15. Social media, electoral politics, and political personalization in Indonesia.


    16. Digital Populism, propaganda and the construction of electoral legitimacy in the 2022 Presidential elections in Kenya.

    Jacinta Maweu 



    17. Introduction to Part 4: Polarization, echo chambers, misinformation and conspiracy strategies and discourses.

    Erica Guevara and Anaïs Theviot          

    18. Internet Memes in the Conspiracy Feedback Loop of Bolsonarism.

    Marcelo Jarmendia      

    19. Social media use, opinion polarization, social movement participation, and voting: The case of Hong Kong.

    'Chris' Fei Shen and Dan Huang          

    20. The dynamics of political echo chambers in the multi-party political system.      

    Pawel Matuszewski      

    21. The political use and depolarizing role of Facebook, Twitter, and WhatsApp in Ecuador's 2021 national elections.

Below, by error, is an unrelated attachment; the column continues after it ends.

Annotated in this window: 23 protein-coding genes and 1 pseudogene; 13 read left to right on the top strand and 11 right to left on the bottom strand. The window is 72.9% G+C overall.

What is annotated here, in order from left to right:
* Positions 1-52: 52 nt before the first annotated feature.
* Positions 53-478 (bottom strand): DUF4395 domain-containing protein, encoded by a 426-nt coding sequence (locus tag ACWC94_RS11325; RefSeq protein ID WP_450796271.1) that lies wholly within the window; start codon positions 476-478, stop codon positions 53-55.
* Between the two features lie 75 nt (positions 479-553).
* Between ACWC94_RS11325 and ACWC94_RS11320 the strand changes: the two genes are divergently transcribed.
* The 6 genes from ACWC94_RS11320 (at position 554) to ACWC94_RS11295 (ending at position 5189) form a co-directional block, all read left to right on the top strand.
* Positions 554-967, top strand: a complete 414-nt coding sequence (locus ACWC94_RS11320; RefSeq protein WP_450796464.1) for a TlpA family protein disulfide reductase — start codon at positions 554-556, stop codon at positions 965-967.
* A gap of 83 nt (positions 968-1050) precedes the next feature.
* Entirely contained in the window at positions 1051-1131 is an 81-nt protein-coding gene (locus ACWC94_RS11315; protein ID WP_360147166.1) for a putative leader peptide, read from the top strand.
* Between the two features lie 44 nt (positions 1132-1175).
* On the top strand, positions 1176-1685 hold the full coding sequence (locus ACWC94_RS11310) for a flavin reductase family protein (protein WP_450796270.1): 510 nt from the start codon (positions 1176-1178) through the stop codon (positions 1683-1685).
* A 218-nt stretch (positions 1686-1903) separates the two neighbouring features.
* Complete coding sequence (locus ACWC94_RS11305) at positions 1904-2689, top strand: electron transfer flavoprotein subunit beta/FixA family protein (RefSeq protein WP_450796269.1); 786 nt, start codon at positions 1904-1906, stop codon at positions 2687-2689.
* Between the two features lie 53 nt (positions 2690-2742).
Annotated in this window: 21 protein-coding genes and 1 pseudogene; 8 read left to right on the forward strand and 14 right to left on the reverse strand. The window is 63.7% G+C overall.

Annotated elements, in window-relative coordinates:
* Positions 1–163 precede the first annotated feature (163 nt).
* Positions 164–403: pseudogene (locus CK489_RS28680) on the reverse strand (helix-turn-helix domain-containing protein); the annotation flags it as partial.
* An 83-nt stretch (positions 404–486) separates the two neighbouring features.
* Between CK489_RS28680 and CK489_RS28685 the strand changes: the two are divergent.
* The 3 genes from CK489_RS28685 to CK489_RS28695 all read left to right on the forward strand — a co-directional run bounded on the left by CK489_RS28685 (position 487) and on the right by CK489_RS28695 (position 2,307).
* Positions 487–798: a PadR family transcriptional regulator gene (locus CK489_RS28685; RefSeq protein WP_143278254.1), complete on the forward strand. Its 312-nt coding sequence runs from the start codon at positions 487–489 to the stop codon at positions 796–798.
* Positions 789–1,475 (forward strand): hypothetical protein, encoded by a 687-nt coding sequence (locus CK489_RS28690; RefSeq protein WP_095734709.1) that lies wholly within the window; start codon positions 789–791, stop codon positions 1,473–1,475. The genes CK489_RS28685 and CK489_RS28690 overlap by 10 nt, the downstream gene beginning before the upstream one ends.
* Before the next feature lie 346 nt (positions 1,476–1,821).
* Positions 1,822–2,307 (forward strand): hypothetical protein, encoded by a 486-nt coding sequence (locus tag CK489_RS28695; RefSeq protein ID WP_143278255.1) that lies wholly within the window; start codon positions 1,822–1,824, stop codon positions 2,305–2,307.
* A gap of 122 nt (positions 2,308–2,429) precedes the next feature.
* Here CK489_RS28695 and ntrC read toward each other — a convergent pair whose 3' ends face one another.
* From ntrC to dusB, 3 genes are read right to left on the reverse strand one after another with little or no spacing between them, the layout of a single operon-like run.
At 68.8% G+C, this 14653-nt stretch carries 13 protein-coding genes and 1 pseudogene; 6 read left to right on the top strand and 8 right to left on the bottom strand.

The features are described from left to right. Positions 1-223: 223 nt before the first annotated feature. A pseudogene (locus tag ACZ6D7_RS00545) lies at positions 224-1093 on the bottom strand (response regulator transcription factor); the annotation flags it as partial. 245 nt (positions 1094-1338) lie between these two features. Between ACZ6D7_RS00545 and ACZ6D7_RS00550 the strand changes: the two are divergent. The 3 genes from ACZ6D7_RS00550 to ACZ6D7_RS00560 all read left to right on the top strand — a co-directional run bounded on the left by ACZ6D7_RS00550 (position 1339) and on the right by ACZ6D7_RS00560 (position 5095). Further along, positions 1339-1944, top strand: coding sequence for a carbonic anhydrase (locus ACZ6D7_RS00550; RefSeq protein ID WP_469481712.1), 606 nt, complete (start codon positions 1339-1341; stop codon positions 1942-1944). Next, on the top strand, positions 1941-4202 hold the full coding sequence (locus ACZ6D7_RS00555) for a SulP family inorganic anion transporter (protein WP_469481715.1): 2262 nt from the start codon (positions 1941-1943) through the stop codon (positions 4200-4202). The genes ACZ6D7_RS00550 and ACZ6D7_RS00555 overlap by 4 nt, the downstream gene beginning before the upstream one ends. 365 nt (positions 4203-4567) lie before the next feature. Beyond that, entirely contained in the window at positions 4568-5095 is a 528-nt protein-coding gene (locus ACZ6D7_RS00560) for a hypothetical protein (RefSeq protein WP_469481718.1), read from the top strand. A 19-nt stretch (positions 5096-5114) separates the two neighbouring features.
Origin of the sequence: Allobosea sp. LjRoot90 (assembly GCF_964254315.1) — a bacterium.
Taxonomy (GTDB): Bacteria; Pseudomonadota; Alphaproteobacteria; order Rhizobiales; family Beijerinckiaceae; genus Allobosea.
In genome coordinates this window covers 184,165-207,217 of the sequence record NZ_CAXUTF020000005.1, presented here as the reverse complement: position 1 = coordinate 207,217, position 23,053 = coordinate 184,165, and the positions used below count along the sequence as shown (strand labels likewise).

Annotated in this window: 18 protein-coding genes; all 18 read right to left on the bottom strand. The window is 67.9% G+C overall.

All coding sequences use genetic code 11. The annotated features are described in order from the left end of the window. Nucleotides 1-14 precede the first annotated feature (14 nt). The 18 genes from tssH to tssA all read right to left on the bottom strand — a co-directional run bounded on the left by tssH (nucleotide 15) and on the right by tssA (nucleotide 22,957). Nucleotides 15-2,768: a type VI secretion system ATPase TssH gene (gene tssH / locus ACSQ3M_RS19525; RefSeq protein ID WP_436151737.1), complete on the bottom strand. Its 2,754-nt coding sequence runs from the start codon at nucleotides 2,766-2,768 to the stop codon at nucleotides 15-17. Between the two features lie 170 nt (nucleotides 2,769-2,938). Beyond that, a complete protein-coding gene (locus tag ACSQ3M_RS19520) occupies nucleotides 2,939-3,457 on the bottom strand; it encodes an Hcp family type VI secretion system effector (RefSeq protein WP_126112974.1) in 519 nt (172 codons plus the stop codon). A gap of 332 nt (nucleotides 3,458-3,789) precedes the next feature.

Marcos Zumárraga-Espinosa, Sonia Egas-Balseca and Carlos Reyes-Valenzuela       

    22. Disinformation, hate speech, and fake news. How much negativity did the parties spread on social media during the 2021 election campaign?

    Daniel Ruttloff, Jessica Haak, Lea Groos, Marta Moch, Natalie Mittler, Tatevik Tophoven-Sedrakyan and Isabelle Borucki         

    23. Conclusions

     Erica Guevara


    Erica Guevara is Associate Professor of Communication Studies, and researcher at the Center for the Study of Media, Technologies and Internationalization (CEMTI), at Paris 8 University Vincennes-Saint-Denis, France. Her main research interests are media and politics in Latin America, with a substantive focus on electoral campaigns, but also the relationships between the media and the state.

    Anaïs Theviot is Associate Professor, member of the ARENES Laboratory, and head of the master's degree in public and political communication at the Université catholique de l'Ouest, France. She is interested in online partisan activism, electoral campaigns, and the effects of digital technologies on political engagement.